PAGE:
Independent Laboratory Research Project

Module code: MB7006

This module comprises a full-time, 8 month research project placement: 6 months of lab work and then 2 months for writing the dissertation and project presentation. Your placement may be at an industrial research laboratory or a cancer research institute or within the University of Leicester itself.

You will select a project according to your interest from a wide range of cancer-related topics and contribute to the work of a research group. Some examples of projects undertaken by recent students include:

During your project you will learn how to design and conduct hypothesis-driven research using state-of-the-art techniques. You will also gain experience of how to critically interpret scientific literature and how to use effective written and oral communication to present your data.


  • 6 months full-time research project
  • 2 hours of tutorials
  • Attendance at college seminars


  • Laboratory performance (35%)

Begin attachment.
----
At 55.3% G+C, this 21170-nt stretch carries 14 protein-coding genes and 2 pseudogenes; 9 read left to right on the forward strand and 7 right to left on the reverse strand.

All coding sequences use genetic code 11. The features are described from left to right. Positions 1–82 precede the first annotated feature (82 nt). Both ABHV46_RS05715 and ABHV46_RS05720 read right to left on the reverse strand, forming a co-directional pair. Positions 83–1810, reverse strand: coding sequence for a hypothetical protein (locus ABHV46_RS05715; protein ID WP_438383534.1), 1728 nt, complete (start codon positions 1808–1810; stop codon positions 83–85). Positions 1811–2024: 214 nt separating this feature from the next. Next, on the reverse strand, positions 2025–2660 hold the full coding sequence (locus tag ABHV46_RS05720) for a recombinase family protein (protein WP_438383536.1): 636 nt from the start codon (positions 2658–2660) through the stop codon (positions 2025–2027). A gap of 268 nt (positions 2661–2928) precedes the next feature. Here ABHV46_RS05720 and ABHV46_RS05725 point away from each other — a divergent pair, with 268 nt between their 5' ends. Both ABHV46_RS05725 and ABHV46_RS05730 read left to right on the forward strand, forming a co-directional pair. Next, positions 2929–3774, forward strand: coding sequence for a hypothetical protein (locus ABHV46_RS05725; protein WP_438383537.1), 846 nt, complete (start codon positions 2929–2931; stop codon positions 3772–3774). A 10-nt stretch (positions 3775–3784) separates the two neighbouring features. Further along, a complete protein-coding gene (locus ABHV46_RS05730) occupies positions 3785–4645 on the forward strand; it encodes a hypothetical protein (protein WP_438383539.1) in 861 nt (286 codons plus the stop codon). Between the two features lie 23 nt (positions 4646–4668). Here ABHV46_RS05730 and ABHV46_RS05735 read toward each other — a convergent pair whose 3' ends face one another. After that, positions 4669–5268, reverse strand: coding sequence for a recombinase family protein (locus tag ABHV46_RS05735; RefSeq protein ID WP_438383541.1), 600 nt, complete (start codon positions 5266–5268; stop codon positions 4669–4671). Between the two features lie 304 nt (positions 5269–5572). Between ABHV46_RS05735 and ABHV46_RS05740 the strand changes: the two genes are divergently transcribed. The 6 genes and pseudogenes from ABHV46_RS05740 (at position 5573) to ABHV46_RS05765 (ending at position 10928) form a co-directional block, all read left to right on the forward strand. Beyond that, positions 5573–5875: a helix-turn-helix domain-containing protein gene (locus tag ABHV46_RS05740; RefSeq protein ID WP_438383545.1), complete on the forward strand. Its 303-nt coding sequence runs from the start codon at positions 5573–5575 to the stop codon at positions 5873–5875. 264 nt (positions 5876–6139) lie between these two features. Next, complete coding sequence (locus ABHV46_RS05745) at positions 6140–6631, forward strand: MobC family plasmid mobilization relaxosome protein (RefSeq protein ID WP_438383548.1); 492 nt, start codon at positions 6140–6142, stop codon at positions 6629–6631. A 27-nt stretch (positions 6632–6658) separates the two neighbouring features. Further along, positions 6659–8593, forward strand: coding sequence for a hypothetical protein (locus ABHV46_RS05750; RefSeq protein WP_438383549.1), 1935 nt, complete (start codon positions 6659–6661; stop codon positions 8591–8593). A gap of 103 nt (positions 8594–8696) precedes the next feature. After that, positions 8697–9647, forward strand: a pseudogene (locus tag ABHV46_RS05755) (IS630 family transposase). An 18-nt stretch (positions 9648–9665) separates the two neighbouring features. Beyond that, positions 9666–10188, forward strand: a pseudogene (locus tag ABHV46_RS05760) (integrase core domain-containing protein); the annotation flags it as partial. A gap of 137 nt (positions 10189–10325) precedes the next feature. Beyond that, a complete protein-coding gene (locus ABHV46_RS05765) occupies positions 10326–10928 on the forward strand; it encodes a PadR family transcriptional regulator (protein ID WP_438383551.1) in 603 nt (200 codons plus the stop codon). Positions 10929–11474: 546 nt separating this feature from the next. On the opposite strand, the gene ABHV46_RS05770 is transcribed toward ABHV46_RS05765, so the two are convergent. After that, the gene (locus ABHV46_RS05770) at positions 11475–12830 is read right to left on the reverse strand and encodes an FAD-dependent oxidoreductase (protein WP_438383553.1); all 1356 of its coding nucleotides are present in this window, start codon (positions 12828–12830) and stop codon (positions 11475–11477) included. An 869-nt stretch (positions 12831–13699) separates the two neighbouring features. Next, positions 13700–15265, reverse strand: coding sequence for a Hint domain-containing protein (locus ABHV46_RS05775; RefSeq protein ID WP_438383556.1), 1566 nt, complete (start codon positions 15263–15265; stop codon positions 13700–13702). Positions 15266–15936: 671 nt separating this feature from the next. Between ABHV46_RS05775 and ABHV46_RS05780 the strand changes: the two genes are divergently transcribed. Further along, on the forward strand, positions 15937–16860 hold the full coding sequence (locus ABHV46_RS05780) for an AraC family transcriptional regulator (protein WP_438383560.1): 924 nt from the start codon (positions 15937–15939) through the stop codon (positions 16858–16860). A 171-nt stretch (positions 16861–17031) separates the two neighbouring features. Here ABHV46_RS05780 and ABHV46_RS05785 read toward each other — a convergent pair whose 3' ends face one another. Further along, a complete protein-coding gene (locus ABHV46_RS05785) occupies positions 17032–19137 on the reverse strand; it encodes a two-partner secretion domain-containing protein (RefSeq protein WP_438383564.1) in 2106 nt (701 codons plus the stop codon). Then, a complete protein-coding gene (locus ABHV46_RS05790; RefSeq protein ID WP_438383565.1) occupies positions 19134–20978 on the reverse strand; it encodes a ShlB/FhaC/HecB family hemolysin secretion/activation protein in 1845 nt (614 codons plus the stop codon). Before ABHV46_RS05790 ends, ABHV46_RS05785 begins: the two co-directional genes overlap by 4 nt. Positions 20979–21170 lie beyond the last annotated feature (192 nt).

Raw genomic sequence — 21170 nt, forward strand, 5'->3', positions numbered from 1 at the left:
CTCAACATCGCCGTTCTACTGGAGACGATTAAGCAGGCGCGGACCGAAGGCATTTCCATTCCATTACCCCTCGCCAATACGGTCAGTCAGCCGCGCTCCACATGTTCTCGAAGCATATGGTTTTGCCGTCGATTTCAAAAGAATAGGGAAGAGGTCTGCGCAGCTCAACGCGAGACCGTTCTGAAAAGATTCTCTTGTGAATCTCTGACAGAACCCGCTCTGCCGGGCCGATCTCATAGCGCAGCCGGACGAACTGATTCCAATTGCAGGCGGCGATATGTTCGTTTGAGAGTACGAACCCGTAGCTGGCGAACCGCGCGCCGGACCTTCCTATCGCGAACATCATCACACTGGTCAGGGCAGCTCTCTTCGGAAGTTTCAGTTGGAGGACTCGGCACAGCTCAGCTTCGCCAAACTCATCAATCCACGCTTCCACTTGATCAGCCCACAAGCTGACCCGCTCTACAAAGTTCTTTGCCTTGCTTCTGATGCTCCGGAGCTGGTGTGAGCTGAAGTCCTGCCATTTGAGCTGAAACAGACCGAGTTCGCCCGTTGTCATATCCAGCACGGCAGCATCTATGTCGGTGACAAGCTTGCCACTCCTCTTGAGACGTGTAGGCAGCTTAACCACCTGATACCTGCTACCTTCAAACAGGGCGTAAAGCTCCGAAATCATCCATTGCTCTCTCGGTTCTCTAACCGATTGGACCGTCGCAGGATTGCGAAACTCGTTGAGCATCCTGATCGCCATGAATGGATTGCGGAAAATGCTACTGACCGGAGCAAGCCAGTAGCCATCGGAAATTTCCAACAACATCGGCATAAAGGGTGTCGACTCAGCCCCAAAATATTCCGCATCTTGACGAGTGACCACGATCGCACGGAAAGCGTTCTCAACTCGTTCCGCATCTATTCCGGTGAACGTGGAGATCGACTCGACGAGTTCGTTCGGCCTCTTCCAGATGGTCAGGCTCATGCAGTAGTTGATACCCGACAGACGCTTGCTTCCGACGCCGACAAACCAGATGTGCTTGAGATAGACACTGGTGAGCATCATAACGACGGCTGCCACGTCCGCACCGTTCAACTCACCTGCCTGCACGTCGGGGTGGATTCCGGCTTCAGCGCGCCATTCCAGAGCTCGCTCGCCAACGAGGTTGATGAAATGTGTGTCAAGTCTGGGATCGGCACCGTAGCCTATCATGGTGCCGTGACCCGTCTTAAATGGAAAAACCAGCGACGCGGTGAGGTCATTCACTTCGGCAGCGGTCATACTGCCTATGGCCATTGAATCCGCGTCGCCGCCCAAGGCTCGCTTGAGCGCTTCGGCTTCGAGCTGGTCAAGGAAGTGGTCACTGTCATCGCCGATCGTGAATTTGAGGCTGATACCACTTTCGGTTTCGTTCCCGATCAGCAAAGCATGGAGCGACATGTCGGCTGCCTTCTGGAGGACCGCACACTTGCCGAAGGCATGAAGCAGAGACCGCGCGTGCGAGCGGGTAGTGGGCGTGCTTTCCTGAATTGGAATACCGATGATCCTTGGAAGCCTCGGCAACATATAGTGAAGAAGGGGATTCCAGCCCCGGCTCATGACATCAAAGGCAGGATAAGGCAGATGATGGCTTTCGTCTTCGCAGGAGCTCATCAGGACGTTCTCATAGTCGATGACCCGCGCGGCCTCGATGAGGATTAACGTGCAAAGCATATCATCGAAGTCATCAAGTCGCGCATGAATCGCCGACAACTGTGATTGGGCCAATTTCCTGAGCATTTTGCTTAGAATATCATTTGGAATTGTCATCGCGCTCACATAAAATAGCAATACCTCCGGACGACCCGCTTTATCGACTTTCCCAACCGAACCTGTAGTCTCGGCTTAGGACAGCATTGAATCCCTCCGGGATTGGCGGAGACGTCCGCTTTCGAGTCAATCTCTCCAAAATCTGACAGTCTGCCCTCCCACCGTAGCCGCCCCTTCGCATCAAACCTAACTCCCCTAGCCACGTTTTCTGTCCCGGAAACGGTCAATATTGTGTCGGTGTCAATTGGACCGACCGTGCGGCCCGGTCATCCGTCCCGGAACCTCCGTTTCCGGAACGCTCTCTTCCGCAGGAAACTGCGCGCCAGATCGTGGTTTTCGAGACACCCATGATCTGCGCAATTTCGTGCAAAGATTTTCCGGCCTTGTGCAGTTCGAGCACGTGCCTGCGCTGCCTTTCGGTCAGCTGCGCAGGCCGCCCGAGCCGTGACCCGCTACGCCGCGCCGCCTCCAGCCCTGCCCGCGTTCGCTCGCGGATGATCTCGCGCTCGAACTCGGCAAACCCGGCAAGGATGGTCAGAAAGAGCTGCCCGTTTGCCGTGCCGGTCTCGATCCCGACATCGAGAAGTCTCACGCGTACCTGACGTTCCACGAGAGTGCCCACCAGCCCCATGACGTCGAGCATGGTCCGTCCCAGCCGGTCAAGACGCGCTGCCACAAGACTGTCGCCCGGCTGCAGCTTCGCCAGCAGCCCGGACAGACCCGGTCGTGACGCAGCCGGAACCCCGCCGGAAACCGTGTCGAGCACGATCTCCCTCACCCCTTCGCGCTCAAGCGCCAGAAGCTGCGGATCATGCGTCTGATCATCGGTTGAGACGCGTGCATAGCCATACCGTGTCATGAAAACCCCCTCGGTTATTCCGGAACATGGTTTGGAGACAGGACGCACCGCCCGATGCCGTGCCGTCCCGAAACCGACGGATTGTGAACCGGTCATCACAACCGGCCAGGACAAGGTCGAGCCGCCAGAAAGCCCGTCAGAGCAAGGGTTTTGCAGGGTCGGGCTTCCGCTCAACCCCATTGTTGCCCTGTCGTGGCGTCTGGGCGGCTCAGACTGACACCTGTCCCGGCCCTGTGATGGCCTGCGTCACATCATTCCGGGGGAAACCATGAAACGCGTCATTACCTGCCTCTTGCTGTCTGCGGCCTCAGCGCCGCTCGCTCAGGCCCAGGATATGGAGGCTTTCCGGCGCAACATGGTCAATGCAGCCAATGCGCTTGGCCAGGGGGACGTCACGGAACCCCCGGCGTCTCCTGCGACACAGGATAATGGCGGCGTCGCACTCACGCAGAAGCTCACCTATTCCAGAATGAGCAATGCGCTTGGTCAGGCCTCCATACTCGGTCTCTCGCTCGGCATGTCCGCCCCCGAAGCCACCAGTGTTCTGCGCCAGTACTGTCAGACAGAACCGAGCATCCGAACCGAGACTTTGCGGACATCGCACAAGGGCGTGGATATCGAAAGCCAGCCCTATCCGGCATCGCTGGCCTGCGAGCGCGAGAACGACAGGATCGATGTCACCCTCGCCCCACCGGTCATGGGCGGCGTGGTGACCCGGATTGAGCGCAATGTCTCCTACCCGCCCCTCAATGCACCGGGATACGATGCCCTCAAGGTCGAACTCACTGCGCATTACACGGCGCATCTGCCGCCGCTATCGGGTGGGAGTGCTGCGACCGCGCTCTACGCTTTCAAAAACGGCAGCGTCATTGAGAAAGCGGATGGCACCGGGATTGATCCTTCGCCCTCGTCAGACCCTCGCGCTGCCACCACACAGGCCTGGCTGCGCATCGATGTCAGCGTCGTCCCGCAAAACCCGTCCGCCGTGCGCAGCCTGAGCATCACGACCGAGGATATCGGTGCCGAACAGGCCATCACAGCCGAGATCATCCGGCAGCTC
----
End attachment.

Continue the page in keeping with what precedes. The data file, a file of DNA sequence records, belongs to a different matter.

• Dissertation, 15,000 words (55%)
  • Project seminar (10%)

Published projects

Some previous MSc projects have led to Leicester students co-authoring publications in peer-reviewed journals:

  • Lam D, Shah S, de Castro IP, Loh S, Martins LM. (2010). Drosophila happyhour modulates JNK-dependent apoptosis. Cell Death and Disease, Aug 10; 1: e66. doi:10.1038/cddis.2010.44
  • Muskett FW, Thouta S, Thomson SJ, Bowen A, Stansfeld PJ, Mitcheson JS. (2011). Mechanistic insight into human ether-à-go-go-related gene (hERG) K+ channel deactivation gating from the solution structure of the EAG domain. J. Biol. Chem., 286, 6184-91. doi:10.1074/jbc.M110.199364
  • Al-Salmani K, Abbas HH, Schulpen S, Karbaschi M, Abdalla I, Bowman KJ, So KK, Evans MD, Jones GD, Godschalk RW, Cooke MS. (2011). Simplified method for the collection, storage and comet assay analysis of DNA damage in whole blood. Free Radic. Biol. Med., 51, 719-25. doi:10.1016/j.freeradbiomed.2011.05.020
  • Prosser SL, Samant MD, Morrison CE, Baxter JE, Fry AM. (2012) Oscillation of APC/C activity during cell cycle arrest drives centrosome amplification. J. Cell Sci., 125, 5353-5368. doi:10.1242/jcs.106096